Underuse of Early Follow-up Visits: A Missed Opportunity to Improve Patients' Adherence
July 2014 | Volume 13 | Issue 7 | Original Article | 833 | Copyright © 2014
Scott A. Davis MA,a Hsien-Chang Lin PhD,b Cheng-Han Yu MA,c
Rajesh Balkrishnan PhD,d and Steven R. Feldman MD PhDa,e,f
aDepartment of Dermatology, Wake Forest School of Medicine, Winston-Salem, NC
bDepartment of Applied Health Science, School of Public Health, Indiana University, Bloomington, IN
cDepartment of Applied Mathematics and Statistics, University of California, Santa Cruz, CA
dDepartment of Clinical, Social and Administrative Sciences, College of Pharmacy, University of Michigan, Ann Arbor, MI
eDepartment of Pathology, Wake Forest School of Medicine, Winston-Salem, NC
fDepartment of Public Health Sciences, Wake Forest School of Medicine, Winston-Salem, NC
BACKGROUND: Early follow-up visits improve patient adherence, but the actual scheduling behavior of physicians is not known.
PURPOSE: To characterize the timing of first follow-up visits in US dermatologic practice.
Methods: Patients with a diagnosis of psoriasis, acne, or atopic dermatitis were identified in the 2003-2007 MarketScan Medicaid database. Factors affecting the length of time before first follow-up were assessed using a Cox proportional hazards model.
RESULTS: Mean length of time to the first follow-up visit was 153 days for adults and 142 days for children with psoriasis; 151 days for adults and 218 days for children with acne; and 161 days for adults and 209 days for children with atopic dermatitis. Black and those other than white patients were less likely than whites to receive early follow-up in psoriasis and acne, but more likely in atopic dermatitis. Dermatologists were more likely to schedule early follow-up visits than nondermatologists.
LIMITATIONS: The database includes only Medicaid patients. The rate of non-attendance at scheduled visits could not be determined.
CONCLUSIONS: Most physicians are missing the opportunity to maximize patient adherence by scheduling early follow-up visits. Contact by email or phone may be beneficial for physicians who cannot schedule early follow-up.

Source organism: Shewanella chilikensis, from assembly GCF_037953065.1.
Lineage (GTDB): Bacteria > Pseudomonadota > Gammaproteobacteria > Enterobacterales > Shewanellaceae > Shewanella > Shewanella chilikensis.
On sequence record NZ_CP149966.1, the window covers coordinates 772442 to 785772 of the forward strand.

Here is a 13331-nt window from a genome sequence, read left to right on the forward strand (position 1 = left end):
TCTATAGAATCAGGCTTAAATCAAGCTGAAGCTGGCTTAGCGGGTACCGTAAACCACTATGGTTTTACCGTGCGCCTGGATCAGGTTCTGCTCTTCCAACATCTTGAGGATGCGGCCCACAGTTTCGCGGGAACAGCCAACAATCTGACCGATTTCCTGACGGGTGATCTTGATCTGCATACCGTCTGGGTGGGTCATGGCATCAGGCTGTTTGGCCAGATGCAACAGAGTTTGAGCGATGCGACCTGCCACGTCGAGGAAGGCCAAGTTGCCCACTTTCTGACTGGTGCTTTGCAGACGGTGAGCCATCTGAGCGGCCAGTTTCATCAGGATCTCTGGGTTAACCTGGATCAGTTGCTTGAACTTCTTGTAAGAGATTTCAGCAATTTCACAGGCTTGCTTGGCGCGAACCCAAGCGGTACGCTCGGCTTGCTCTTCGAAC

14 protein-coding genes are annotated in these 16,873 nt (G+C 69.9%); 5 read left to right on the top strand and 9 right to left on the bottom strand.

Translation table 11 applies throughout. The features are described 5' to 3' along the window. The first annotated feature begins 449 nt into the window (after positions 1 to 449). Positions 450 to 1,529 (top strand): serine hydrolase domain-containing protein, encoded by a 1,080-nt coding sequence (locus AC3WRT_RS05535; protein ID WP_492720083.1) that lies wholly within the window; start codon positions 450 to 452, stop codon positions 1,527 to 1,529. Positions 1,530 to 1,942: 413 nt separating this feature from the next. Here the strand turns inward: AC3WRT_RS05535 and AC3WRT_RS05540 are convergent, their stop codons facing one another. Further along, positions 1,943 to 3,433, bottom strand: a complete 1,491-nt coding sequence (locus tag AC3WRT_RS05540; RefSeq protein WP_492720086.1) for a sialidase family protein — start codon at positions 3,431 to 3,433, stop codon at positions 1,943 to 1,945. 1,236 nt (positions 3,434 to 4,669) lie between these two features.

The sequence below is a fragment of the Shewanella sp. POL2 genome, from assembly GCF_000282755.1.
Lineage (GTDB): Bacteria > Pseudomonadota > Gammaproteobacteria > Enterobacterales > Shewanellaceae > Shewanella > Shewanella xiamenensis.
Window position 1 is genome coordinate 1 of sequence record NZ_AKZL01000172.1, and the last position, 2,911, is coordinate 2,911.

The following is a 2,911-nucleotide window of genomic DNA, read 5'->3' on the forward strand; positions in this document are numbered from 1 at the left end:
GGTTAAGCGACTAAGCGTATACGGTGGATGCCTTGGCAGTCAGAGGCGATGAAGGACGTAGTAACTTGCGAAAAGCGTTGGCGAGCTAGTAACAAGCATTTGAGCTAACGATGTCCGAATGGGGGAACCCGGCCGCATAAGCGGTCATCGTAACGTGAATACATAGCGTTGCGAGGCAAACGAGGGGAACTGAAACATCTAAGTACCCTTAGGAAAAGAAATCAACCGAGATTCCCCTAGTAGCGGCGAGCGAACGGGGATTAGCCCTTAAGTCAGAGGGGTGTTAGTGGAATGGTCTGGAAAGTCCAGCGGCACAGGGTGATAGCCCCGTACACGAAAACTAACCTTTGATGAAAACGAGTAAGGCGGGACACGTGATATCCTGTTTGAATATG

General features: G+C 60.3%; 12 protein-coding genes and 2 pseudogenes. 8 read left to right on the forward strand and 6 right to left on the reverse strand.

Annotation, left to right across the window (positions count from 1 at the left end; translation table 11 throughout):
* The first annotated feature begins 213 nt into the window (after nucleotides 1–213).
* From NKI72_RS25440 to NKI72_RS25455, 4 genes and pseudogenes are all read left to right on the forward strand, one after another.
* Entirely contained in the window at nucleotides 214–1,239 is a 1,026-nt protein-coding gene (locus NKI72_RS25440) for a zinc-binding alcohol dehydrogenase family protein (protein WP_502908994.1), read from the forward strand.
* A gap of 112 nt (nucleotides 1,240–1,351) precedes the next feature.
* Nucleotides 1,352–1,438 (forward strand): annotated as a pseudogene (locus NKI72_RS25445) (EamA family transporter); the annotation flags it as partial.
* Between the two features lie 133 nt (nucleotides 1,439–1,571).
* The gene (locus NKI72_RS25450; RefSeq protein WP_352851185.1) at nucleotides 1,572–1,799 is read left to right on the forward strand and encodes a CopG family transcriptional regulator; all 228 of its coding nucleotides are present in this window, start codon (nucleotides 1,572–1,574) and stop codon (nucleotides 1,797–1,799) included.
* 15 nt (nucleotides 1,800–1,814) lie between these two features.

J Drugs Dermatol. 2014;13(7):833-836.
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Good patient adherence is increasingly being recognized as essential to the success of dermatologic treatment regimens. Adherence to dermatologic treatment improves around the time of office visits.1 Visits induce “whitecoat compliance,” in which the expectation of monitoring leads to better use of the medication.2 The effect is similar to people flossing their teeth just before a visit to the dentist, or practicing piano just before a lesson. Although the mechanism of whitecoat compliance is not well understood, frequent visits may enhance feelings of trust and make the patient feel a greater sense of being cared for. Scheduling an early return visit improves patients’ use of medication, perhaps in part by reducing the perceived burden of treatment, as patients find it easier to take a medication consistently over a shorter period of time.3,4
Despite the benefits of early follow-up, there is little data on the timing of follow-up visits in US medical practice. Given that many research studies report primary outcomes at 6-8 weeks, many physicians may tend to schedule the first followup visit at 6-8 weeks after the initial visit. However, clinical trials may show initial improvement at earlier times, and the visits done to assess that improvement may be contributing to good adherence in the study and better outcomes than would have been achieved had the earlier follow up not been done.5 Although some areas of medicine are dominated by slowacting treatments, the majority of dermatologic treatments can be expected to induce improvement in symptoms within a week or less, provided they are used correctly. Therefore, in dermatology, scheduling a return visit at one to two weeks after the initial visit may be valuable.
The present study aims to provide data on the typical practice of dermatologic treatment in regard to follow-up visits. This information enables assessment of how frequently physicians are having patients return for follow-up visits within the ideal interval of time to optimize adherence, and whether guidelines are needed to encourage earlier follow-up.
We analyzed data from the MarketScan Medicaid database from 2003-2007 to determine the timing of first follow-up skin disease visits. We identified first visits for patients with three common dermatologic diagnoses– psoriasis, acne, and atopic dermatitis, creating separate data sets for adults and children. We determined the length of time before the first follow up visit for each patient with at least one follow-up visit. A Cox